Anatomy of a good social media engagment

Just a quick note to document an engagement this morning that made me think, “I wish all our engagements were as good as this one.”

We noticed some tweets this morning about an article on Active Rain concerning some statistics in our 2011 Profile of Home Buyers and Sellers. With over 50 comments, it was a popular post. There was some question though as to what the numbers really represented. I contacted our research department (who creates the profile) via email to give them a heads up.

Research agreed that further clarification would be helpful and wrote a blog post about the topic. Then they left a comment on Active Rain that linked to our clarifying post. They ended the post with a call for action by inviting people to learn more about the profile with a link to it in the NAR store. I followed up by directing people who had tweeted about the original article to this new article.

What was accomplished:

  • We helped to clarify some statistical information in a post about the association.
  • We showed our membership that we are listening and want to engage in discussions with them.
  • We marketed a product that creates non-dues revenue.
  • We drove traffic to our website.

This is a very minor “victory”, but one we should strive to win more often.

It’s Either Now or Never

I had a chance to read Doug Devitre’s new book, It’s Either Now or Never on the plane home from the west coast this week. Doug covers the hurdles involved in modernizing an association’s communication strategy and lays out a path for success. There’s lots of good stuff in there.

Beyond the content, I was really impressed with how Doug used QR codes in the book to advance the reader to tutorials and other online media. It’s really the first place I’ve seen where a QR code makes sense (I’m not a fan of them).

Anyway. It’s a great book that fits easily into your laptop bag. Check it out here.

Conference 2.0 Case Study at BlogWell DC

I’m going to spend a good chunk of May in Washington DC. NAR has it’s Midyear Meetings, I’m hosting unassociated 2011, and the week before, I’ll be presenting at BlogWell DC!

BlogWell is all about “How Big Brands Use Social Media”, and I’ll be presenting on how the National Association of REALTORS® shared our 2010 Midyear and Annual meetings online. For our Annual meeting, we had a sizable budget, but for Midyear, we needed to do it on a shoestring. So, I’ll be sharing what we accomplished for both kinds of budgets. The web traffic we enjoyed for both events was a huge jump over years past, and has laid a foundation for how we will virtualize conferences in the future.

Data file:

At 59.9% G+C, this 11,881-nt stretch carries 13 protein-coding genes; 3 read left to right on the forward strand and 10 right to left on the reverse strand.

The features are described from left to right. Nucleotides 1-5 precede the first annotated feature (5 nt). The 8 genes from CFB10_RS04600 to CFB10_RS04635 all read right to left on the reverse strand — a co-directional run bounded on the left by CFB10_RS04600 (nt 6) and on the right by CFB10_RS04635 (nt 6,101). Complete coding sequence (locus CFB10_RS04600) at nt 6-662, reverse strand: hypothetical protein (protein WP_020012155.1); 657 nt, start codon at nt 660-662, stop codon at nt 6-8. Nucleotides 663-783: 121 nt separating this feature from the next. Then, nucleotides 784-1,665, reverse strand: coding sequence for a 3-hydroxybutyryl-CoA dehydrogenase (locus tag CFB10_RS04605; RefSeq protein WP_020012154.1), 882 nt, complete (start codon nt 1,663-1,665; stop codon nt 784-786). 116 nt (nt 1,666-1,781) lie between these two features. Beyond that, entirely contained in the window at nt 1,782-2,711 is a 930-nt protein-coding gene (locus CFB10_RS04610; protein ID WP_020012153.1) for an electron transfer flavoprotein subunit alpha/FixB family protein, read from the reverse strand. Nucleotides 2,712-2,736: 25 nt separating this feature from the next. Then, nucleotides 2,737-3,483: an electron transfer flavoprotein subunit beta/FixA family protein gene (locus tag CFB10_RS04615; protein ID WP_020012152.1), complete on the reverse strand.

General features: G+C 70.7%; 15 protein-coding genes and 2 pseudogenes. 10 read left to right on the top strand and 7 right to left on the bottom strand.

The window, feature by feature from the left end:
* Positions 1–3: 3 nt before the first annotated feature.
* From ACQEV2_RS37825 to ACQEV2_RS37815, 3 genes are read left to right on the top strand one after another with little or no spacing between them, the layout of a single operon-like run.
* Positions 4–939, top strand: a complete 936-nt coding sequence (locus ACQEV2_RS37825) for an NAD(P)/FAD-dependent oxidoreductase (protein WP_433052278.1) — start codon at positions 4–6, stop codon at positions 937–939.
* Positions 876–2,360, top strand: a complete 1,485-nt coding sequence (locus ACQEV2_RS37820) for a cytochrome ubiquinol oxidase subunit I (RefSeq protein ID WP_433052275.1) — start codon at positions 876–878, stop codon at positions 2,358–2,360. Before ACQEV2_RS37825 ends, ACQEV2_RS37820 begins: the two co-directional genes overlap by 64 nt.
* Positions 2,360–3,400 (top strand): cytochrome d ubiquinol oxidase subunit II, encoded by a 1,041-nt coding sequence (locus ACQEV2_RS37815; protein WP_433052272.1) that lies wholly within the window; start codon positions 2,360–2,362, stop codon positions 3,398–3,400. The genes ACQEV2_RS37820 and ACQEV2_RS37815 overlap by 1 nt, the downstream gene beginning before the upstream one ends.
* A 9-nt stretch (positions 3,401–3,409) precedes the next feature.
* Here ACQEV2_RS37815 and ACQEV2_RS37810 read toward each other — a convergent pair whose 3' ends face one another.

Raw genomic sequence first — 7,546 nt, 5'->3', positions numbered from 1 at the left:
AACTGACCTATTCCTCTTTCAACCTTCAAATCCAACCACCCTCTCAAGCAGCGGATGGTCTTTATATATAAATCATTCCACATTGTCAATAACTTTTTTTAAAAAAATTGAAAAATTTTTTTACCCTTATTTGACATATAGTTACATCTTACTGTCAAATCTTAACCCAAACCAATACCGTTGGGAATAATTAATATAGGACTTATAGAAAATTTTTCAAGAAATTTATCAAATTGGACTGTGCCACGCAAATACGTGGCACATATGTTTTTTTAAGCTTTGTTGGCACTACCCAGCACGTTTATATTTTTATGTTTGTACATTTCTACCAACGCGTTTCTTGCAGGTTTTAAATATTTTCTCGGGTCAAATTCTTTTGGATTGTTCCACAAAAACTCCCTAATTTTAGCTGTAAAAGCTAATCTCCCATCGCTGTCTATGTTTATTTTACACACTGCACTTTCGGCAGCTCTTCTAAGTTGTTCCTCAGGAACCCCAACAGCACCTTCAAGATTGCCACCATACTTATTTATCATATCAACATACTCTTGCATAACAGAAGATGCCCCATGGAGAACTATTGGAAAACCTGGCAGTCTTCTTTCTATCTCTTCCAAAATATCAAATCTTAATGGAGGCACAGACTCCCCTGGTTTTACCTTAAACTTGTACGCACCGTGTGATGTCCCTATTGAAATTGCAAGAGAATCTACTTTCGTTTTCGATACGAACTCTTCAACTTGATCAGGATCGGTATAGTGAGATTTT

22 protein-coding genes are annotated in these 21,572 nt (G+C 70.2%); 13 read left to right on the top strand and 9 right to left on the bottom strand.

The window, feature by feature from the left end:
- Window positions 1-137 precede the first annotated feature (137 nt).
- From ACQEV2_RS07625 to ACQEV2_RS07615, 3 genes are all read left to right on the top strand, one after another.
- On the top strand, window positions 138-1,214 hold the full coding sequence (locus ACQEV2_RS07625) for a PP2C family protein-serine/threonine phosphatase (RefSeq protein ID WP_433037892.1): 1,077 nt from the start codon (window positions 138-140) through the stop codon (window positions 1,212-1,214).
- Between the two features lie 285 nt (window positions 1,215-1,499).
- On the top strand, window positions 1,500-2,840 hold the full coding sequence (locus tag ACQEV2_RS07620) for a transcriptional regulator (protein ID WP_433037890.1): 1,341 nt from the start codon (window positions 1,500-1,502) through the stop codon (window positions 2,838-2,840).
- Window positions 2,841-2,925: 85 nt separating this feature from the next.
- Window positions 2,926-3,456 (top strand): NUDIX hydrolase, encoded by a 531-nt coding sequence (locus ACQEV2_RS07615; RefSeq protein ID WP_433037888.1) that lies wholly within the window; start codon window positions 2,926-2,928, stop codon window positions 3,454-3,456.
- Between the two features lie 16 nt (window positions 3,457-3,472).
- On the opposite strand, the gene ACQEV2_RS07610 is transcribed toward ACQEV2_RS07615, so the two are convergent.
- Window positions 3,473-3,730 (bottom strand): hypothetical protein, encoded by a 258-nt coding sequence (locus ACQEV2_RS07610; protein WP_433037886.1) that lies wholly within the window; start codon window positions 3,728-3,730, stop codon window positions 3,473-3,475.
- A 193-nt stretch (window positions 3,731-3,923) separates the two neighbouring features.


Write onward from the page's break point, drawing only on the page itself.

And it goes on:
Hope to see you there.

unassociated 2011 is open for registration!

On Monday, May 9th, unassociated returns to Washington D.C.! This day long unconference for association professionals is all about sharing ideas and experiences in being a game changer in your association.

The 2010 event was organized by Maddie Grant, Lindy Dreyer, Ben Martin, and Myself. With approximately 75 attendees, will drilled down into topics like virtualized conferences, online privacy, and the role of social media. The best part about an unconference is that the topics are brainstormed by the attendees the morning of the event.

Bring your A-game because every attendee will be an active participant throughout the day.

Once again, the event will be held at The National Association of REALTORS® D.C. headquarters just blocks away from Union Station and lasts from 9:30 to 4:00.

There’s no registration fee but you need to apply to attend. The event is for association professionals, so they will be picked first. Tell us why you want to attend and why you think you belong at the event. We’ll confirm you ASAP.

Apply Here

Wasting your day on Facebook

I write for my own association from time to time. They tend to appreciate it when I do it there since they are paying me and whatnot. Friday I posted about not fooling yourself about how productive you’re being on Facebook. Today’s post is on our new e-PRO blog and talks about making Android and Apple iOS products work better together.